Printer Paper

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One of the key differences in film vs. digital photography is in the output. For most people, film is easy -- you take your roll of exposed film somewhere, get them developed, printed and returned to you in a nice brightly colored envelope. The most important thing to keep in mind here is you print them ALL out. With digital its typically very different. As mentioned in numerous articles, there are typically many many more pictures taken. One way for you as a user to get your photos printed is to purchase a photo printer for your home computer system.

Once you've decided on the right printer for you, now you've got a very big set of decisions to make and that's 'which is the best paper for me to use'. If you're a typical person that's interested in taking snapshots of people and filing them away in an album or handing a few out then the decisions are actually fairly easy. The first part of the decision is which brand of paper to use -- that's easy, use the brand distributed by your printer manufacturer in their name. This is simple because these papers are guaranteed to match your printer settings for that particular type of paper. Most printer manufacturers (Canon, Epson, HP) offer a variety of papers and other surfaces for you to choose from. It wasnt long ago that home inkjet printers would print out your photograph and the image would last for 1 to 5 years before fading out. Today, standard inkjets will produce images that will last for between 5 and 10 years (depending on environmental conditions). Some of the better papers that are available will produce prints that can last from 25 up to 120 years (i don't know what lab has had inkjet printouts for 120 years, but I'm impressed).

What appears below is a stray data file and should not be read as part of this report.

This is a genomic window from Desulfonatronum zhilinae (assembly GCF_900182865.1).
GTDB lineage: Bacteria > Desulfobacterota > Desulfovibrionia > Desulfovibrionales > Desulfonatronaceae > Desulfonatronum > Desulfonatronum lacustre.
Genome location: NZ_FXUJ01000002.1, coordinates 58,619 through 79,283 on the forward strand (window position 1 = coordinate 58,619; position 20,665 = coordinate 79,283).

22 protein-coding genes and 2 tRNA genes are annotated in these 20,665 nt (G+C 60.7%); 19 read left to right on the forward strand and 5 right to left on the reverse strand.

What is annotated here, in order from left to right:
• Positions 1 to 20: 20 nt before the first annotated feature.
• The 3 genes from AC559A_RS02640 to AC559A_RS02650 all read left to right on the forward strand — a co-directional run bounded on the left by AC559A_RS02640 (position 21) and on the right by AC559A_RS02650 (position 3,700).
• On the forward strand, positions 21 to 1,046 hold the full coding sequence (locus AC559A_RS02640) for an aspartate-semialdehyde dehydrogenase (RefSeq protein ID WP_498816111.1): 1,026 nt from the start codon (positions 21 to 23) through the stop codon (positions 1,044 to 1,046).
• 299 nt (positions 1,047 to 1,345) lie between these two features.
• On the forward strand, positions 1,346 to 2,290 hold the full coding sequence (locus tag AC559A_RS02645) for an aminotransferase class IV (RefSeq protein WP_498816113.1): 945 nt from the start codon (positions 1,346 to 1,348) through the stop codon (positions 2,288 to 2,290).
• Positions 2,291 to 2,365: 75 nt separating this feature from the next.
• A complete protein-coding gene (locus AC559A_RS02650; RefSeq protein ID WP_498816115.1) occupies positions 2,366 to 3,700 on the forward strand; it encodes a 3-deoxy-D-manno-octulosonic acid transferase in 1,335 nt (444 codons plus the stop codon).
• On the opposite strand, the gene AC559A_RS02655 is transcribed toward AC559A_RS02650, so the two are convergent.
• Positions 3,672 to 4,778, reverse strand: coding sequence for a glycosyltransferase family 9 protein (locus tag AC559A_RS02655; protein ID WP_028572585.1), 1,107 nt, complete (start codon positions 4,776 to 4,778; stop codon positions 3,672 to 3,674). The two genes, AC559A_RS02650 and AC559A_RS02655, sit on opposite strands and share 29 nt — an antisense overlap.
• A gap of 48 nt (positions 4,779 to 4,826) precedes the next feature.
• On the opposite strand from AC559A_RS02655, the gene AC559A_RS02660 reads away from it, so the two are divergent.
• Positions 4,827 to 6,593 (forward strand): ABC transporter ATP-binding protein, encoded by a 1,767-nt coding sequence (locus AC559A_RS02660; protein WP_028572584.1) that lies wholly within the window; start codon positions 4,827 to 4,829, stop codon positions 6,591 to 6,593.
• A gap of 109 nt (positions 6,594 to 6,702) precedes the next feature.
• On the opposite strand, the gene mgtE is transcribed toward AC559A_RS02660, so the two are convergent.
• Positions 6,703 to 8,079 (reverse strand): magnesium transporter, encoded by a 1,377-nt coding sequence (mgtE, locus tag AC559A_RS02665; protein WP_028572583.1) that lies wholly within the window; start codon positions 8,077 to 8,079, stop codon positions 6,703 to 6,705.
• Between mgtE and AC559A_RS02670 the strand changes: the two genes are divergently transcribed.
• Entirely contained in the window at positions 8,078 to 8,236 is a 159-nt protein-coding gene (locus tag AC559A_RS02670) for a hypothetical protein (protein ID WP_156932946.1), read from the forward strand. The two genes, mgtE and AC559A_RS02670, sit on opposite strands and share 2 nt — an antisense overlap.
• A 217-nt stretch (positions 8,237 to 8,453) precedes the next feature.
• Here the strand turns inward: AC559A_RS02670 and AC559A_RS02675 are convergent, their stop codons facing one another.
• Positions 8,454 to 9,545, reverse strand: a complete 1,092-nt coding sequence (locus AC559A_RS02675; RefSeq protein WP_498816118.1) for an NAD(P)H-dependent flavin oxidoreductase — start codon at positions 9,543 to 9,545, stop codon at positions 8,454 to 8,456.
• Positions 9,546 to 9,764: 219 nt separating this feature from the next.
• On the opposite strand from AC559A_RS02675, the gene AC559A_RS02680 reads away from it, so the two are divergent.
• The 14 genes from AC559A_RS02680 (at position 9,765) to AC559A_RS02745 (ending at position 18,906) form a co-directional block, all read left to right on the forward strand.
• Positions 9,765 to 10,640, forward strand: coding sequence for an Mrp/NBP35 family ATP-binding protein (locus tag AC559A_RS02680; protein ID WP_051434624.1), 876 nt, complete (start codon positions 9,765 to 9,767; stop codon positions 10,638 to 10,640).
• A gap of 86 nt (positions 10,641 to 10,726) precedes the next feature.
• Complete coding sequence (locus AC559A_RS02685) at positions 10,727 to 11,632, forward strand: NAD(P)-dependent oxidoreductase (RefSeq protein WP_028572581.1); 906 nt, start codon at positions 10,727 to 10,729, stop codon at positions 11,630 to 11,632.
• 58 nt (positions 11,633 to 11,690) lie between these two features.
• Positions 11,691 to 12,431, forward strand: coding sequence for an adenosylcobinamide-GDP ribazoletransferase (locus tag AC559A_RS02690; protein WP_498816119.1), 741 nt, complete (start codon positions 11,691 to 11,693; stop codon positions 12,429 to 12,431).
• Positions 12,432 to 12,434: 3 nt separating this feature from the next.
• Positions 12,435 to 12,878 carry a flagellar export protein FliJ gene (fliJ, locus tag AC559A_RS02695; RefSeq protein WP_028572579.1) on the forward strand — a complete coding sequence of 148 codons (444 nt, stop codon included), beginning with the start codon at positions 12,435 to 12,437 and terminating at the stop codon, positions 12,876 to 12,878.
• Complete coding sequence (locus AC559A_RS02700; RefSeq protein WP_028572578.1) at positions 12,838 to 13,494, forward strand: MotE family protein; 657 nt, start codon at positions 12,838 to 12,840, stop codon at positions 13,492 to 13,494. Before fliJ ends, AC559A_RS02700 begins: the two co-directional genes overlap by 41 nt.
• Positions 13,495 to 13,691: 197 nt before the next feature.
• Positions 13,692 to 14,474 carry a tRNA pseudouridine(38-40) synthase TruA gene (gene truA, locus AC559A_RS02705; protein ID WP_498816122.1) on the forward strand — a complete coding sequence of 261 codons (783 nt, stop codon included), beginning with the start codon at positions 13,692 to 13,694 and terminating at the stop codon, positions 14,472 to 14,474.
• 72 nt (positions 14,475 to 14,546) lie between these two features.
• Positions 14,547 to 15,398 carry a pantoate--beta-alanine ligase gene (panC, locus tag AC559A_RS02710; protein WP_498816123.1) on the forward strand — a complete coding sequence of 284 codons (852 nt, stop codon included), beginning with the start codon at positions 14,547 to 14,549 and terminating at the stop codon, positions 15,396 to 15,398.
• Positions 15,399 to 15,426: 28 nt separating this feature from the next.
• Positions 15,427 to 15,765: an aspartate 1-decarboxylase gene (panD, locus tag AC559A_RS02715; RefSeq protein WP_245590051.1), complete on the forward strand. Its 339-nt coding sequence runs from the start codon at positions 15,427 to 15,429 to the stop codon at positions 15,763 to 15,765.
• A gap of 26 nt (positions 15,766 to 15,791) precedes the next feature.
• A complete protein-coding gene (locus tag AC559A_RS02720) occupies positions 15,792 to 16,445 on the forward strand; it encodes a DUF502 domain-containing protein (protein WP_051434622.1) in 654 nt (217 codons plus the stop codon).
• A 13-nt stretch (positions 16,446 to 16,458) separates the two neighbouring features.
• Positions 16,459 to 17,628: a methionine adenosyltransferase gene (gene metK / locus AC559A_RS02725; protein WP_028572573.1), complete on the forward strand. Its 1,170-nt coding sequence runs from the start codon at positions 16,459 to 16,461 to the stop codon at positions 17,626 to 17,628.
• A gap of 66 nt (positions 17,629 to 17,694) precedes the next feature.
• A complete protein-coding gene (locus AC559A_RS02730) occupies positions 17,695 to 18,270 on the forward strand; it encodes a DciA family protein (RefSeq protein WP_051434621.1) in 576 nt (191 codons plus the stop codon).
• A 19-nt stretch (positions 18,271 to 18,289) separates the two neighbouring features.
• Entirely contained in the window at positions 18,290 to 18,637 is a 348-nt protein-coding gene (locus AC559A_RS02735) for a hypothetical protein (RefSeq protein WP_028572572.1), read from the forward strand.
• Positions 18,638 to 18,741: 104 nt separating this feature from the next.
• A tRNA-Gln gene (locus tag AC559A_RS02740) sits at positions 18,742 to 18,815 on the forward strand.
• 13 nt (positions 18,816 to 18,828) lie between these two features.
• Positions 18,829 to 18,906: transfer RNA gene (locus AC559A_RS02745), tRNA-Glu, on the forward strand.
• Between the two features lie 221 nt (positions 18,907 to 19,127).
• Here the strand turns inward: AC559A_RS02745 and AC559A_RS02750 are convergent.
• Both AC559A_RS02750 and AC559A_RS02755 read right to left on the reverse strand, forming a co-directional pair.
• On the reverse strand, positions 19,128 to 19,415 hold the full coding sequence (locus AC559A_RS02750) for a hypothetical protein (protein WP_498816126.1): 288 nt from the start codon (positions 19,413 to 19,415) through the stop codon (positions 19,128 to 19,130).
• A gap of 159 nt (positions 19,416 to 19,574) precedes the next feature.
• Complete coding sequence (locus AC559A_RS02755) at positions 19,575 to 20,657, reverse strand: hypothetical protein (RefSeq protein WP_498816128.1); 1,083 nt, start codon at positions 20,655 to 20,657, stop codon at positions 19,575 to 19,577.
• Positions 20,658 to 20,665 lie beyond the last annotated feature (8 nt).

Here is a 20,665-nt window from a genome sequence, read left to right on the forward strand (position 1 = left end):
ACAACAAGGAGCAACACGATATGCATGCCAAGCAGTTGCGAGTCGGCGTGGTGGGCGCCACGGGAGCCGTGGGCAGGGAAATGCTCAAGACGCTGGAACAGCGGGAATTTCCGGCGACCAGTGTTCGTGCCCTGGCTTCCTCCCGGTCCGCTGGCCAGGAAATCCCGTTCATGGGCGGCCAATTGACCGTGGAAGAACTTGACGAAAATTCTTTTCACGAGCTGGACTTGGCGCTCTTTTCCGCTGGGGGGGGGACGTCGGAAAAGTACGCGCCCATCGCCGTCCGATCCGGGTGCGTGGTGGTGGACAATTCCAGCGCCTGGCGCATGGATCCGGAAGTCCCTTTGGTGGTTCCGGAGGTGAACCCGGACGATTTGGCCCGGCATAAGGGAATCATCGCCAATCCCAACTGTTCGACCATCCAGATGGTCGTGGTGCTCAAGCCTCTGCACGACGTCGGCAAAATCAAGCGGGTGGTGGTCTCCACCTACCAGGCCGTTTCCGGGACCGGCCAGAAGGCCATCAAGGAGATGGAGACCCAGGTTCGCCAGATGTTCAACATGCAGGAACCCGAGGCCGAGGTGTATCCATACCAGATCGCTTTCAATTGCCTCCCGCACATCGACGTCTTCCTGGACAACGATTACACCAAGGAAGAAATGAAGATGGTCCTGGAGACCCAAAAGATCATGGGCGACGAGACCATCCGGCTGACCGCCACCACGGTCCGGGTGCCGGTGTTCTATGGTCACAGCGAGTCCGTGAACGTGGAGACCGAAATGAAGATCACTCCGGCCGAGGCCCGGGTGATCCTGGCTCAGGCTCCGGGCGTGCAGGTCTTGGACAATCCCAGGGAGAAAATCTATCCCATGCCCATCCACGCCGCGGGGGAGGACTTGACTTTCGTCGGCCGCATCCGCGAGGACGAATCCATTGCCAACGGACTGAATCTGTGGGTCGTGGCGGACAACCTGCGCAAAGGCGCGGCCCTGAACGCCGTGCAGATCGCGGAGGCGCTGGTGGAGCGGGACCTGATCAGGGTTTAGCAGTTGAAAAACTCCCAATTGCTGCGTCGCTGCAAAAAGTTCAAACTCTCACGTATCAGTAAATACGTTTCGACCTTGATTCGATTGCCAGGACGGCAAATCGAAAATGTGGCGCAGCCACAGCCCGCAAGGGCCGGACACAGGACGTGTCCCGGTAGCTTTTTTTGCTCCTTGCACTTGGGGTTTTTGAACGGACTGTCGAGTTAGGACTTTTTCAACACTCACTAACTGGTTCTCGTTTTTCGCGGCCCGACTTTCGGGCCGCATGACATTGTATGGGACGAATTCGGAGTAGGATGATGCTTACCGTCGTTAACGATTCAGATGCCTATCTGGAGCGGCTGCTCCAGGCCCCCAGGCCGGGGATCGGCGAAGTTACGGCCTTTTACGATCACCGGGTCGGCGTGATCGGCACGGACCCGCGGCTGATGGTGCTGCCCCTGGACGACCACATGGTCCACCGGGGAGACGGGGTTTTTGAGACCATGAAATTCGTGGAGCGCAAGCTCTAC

If you want to check out the life expectancy of your prints, head over to Wilhelm-Research.

There are a few things to consider when selecting the TYPE of paper that you will print on. The first thing to consider (and for those of you sticking with your manufacturer, the ONLY question) is the Surface. All photo papers are coated both to hold ink and to look like photos. The coating varies from Glossy (shiny) to Matte (non-reflective). Choosing between these two is both a matter of taste and what you want. Glossy paper will make your prints look like what you get from your color lab, but are easily smudged. Prints on matte paper have gentler color tones that are easier on the eyes. Matte is great for black and white or for pastels, the paper wears better if handled frequently. For those of you that want something in between there are other paper finishes -- satin, semi-glass, velvet and pearl.

There are few other features to consider with paper. First is its Opacity. The opacity of most photo papers is typically high (in the mid 90s) -- the higher the less likely that ink will bleed through the paper. Opaque paper is great for double sided printing or for business printing.

Another consideration boils down to taste. That is in the whiteness of the paper. In most cases, whiter is better, but there are a few applications (watercolors as an example) where white paper is less desirable.

Some additional paper resources (non printer manufacturer resources):

Digital Art Supplies
Legion Imaging (from Bogen)
Lumijet (from Luminos)
MediaStreet (Hasselblad)
Optijet (Ferrania)
Red River Paper
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